“Pan African Solidarity is Key to Fighting Against Western Dominances.”
The first year of the Biden presidency proceeds as one would expect from a man who always represented the most retrograde wing of the democratic party. The work of Community Movement Builders shows a way out of the political trap for Black people in this country.
Roberto Sirvent: The Black Agenda Report is taking a look back at the first year of Joe Biden’s presidency. What are some of your takeaways as to how his policies have impacted Black communities both home and abroad?
Kamau Franklin: Well simply put I think his policies, as predicted by any serious left analysis, have continued the terrible predicament of Black life in america. Biden by his own admission was a moderate and was not destined to do anything particularly helpful for the larger collective Black community. His inability to direct his own party to pass his signature legislation, Build Back Better, is a clear indication of how weak he is politically. His refusal to challenge to do anything on voting rights, to extend the housing moratorium to expand healthcare, to cancel student loans, and lastly to have a coherent national policy on fighting the COVID pandemic shows that his loyalties were always to just keep capitalist markets chugging along without the bombast of a Trump-like figure. That is what both the white political and economic elite wanted and the Black political elite wanted.
As far as an international context, Biden is now the point person for the American empire. One that is eager to shift focus on “containing” China but one that also is looking to strengthen the western international order which always means keeping a weak and compliant Africa. I think what’s happening in Ethiopia is a good case in point where America seeks to destabilize Ethiopia by supporting an insurgent war against the national government by supporting the TPLF which once governed Ethiopia as a dictatorship. Although Ethiopia is no bastion of left politics it has become a more open society, it recently became the number two economy in Africa, it is challenging Egypt for control of the Nile, and is open to ore trade with China to balance it off against the west, and has a history of supporting Pan African thought and institutions to escape western dominance. These factors make Ethiopia a target of the US because any strong African state that is not captured by the west will be targeted and Biden is doing that as the current leader of the American and western hegemony.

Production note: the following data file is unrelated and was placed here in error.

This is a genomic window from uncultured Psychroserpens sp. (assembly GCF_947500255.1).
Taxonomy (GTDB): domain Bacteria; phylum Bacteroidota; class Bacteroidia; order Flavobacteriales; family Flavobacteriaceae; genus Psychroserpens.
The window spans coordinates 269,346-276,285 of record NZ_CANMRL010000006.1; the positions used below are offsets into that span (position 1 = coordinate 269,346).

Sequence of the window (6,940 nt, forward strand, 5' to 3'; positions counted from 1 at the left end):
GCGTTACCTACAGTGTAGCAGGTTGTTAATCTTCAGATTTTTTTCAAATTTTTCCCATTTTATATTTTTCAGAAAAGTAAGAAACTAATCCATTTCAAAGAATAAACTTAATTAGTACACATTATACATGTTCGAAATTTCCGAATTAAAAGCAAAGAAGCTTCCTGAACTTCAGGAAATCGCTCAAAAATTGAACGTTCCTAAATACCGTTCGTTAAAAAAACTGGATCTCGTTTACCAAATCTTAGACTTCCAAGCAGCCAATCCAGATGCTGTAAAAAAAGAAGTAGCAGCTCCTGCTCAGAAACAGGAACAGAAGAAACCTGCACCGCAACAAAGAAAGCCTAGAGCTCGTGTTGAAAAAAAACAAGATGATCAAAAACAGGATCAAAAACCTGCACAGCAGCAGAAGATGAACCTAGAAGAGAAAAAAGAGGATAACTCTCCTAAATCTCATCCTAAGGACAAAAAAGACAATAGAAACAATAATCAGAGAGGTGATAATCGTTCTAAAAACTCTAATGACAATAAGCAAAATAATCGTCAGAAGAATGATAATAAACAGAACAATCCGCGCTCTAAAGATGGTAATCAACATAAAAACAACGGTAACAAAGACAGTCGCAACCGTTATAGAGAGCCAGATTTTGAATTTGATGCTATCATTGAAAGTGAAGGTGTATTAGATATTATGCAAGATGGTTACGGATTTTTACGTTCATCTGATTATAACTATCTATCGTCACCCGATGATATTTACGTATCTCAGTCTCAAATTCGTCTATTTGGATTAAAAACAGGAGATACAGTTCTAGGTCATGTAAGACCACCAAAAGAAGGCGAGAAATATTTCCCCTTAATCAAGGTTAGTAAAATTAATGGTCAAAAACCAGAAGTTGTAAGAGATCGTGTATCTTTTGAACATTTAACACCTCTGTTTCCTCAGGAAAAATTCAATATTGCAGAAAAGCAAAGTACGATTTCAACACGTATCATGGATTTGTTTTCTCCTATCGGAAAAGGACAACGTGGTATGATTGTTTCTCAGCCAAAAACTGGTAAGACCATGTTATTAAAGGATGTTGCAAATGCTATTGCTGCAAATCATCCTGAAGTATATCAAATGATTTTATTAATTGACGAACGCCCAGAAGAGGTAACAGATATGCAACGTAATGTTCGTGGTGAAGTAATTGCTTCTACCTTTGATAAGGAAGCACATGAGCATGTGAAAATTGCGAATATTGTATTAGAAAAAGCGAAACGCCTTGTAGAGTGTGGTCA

Can you please share a little about the history of Community Movement Builders, including how it got started, its founding principles, and the various programs you organize?
Community Movement Builders was founded in 2015 as a member-based collective of community residents and activists dedicated to creating sustainable, self-determining Black communities through cooperative economic advancement and community organizing. Through the purchase of a house in one of the last entact Black poor/working-class communities in Atlanta named Pittsburgh, which was founded in 1883 by formerly enslaved Africans, we settled in as an organization to do place-based organizing.
Our founding principles are rooted in the idea of self-determination and community control. We believe that poor and working-class Black people should be fighting for power over resources and institutions that have decision-making power over their lives. CMB’s vision is one where organized residents of marginalized communities control and benefit from stable integrated networks of grassroots institutions which include cooperatives, mutual aid, security, social, political and educational organizations to create communities that are safe, stable, sustainable and supportive;
We divide our work into organizing and sustainable development work. We organize campaigns against police brutality (stopping the building or a police training center known as “cop-city”, fighting for some justice on individual cases of police brutality, creating alternatives to police in our community by creating a cop watch and safety patrol). We also organize against gentrification in the community by challenging the outrageous increases in rents and home prices over the last few years. Our sustainable development work includes creating cooperative enterprises (Community Sea Moss cooperative, Kale Chip Cooperative, security Cooperative, etc.)